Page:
This week at Pacific Standard, we brought you an interview with the sexual abuse survivor suing California's Catholic bishops, an investigation into industry influence on the Department of the Interior, a dispatch from a rally against Amazon HQ2, and more.
But the news just keeps rolling—can you believe the mid-terms were just last week?—and our small newsroom can't cover everything. Here are a few more stories we're keeping an eye on.
Scientists Walked Back the Results of a Climate Change Study
Last month, researchers from Princeton University and the University of California–San Diego's Scripps Institution of Oceanography published a study in the journal Nature, which included alarming findings on rising ocean temperatures. But this week, mathematician and independent researcher Nic Lewis called them out for botching a key calculation, writing that "a quick review of the first page of the paper was sufficient to raise doubts as to the accuracy of its results."
Forced to re-evaluate, the study's authors quickly redid their calculations. And they concluded that the increase in ocean temperature—which they'd found was 60 percent greater than estimates put forth by the United Nations' Intergovernmental Panel on Climate Change—could not be estimated as precisely as they'd thought. "We really muffed the error margins," co-author Ralph Keeling said, according to the Los Angeles Times.
Trump Endorsed a Bipartisan Criminal Justice Measure
President Donald Trump on Wednesday gave his official support to the First Step Act, telling lawmakers he'd be "waiting with a pen." The Senate package, which is meant to decrease crime and recidivism rates, would lower mandatory minimum sentences for drug charges and work to reduce the disparity in treatment of crack and cocaine offenses, among other provisions.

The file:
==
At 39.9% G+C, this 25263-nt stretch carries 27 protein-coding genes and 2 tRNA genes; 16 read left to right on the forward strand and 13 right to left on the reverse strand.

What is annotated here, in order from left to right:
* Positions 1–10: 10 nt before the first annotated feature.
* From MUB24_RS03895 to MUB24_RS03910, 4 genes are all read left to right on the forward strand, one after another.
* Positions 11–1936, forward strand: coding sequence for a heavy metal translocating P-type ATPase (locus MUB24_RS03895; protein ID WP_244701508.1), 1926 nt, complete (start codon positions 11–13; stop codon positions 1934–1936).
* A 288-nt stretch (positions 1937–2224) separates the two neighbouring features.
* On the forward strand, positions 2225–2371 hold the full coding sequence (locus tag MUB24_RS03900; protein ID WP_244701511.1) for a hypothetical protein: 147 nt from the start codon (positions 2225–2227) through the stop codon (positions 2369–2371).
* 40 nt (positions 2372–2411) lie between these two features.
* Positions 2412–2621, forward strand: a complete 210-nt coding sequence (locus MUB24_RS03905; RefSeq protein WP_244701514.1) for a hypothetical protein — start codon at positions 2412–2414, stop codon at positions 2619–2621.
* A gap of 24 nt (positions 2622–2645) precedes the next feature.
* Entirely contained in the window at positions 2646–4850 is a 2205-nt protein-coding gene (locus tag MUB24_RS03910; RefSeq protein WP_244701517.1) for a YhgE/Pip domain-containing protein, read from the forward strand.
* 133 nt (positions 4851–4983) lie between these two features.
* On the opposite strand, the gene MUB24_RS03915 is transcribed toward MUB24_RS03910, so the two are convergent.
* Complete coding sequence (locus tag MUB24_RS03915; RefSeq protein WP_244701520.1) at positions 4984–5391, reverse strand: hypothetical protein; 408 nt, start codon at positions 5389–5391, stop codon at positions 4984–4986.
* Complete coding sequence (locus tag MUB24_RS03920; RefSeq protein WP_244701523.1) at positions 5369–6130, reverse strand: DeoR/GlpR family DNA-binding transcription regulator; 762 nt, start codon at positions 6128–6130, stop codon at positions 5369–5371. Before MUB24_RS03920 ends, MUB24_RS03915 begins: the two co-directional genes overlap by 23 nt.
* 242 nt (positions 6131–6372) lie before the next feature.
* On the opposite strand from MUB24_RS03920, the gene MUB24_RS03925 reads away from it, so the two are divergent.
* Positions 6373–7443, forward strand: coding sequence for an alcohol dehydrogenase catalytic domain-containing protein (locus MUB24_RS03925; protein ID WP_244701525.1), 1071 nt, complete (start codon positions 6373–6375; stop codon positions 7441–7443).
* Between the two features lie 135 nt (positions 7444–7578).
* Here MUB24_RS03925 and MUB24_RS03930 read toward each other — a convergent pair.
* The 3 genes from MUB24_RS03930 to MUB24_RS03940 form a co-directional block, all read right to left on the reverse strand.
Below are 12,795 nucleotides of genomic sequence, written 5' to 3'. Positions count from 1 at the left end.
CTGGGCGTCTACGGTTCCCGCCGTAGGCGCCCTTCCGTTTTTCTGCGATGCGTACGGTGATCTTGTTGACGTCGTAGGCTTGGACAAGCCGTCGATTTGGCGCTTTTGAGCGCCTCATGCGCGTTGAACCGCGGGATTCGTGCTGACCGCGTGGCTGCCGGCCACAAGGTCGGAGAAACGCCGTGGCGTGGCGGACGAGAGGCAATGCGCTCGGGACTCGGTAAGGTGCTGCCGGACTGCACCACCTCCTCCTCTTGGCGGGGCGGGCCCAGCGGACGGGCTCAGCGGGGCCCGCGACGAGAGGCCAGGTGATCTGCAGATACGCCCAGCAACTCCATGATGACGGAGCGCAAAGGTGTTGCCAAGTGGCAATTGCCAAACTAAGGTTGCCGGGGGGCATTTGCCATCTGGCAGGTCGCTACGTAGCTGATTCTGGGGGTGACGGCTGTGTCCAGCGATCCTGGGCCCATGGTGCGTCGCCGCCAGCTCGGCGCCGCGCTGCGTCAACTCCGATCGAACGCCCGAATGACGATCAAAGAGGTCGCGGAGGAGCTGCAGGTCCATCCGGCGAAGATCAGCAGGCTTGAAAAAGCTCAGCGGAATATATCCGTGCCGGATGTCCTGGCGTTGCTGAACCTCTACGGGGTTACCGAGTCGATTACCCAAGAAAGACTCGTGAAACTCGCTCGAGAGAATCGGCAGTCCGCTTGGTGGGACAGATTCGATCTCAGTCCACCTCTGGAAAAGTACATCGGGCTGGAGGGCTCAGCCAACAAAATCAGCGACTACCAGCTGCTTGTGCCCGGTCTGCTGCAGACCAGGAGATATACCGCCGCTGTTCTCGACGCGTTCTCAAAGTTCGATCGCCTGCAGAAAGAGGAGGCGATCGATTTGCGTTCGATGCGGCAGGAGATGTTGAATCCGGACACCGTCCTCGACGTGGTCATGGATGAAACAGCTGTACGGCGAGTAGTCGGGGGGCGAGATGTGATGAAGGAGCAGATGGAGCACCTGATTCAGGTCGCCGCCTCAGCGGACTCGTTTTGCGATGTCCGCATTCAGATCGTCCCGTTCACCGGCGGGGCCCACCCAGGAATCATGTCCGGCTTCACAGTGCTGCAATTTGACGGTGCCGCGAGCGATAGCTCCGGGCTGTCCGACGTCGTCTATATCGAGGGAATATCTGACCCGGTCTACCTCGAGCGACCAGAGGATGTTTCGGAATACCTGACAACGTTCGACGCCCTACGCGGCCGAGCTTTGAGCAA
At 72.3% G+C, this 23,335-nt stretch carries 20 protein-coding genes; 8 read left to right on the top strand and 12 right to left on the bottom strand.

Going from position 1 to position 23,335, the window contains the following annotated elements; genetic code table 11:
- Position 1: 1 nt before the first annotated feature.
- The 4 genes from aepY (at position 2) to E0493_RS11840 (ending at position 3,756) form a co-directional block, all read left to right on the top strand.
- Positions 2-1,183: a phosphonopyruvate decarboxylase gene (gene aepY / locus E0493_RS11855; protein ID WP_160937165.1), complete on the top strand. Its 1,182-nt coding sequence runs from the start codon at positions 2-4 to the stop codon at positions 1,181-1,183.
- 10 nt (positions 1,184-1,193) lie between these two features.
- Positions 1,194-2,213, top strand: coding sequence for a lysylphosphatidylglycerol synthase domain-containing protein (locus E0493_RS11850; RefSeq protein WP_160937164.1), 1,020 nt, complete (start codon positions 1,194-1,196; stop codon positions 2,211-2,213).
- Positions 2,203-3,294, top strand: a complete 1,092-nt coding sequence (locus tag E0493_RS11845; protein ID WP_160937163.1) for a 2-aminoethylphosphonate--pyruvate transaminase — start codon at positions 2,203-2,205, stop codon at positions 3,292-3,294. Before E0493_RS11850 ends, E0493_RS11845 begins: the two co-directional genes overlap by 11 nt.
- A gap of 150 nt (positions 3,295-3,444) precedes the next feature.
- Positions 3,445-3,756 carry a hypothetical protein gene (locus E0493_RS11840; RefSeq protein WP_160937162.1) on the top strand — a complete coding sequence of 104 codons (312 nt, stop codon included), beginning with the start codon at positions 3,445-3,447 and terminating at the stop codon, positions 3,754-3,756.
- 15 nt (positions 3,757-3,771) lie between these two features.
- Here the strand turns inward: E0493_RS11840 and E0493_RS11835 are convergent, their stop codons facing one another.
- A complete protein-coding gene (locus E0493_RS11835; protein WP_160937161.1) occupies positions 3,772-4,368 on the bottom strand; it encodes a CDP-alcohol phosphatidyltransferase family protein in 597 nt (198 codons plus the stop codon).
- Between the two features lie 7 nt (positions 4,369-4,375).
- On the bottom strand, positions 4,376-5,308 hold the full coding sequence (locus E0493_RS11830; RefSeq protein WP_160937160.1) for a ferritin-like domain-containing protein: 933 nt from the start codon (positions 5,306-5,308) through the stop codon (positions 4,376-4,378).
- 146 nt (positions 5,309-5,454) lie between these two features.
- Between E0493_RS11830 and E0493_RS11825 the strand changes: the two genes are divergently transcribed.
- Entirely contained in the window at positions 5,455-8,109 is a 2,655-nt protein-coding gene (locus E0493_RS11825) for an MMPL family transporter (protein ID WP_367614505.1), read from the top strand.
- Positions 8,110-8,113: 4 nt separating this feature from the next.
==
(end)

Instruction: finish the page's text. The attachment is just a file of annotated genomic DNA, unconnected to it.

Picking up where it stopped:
"By preparing inmates bound for release to become productive citizens, we can reduce crime and the social and economic cost of incarceration," the bill's lead co-sponsors, Senate Judiciary Committee Chairman Charles Grassley (R-Iowa) and Senator Richard Durbin (D-Illinois), said in a statement. "And by ensuring that punishments fit the crimes, we can better balance the scales of justice."
Oreos Are Caught Up in a Deforestation Scandal
In Greenpeace's efforts to stop rainforest destruction, the environmental group has targeted the snack company that makes Oreos, Bloomberg reports. At issue is the environmental impact of palm oil, a key ingredient in the cookies. Damaging slash-and-burn farming techniques have allegedly been used to clear rainforest lands for oil palm plantations. According to Greenpeace, those lands include a huge swath of orangutan habitat. Mondelez International, which makes Oreos, told Bloomberg it has cut out several companies "as a result of breaches" and is working toward greater traceability.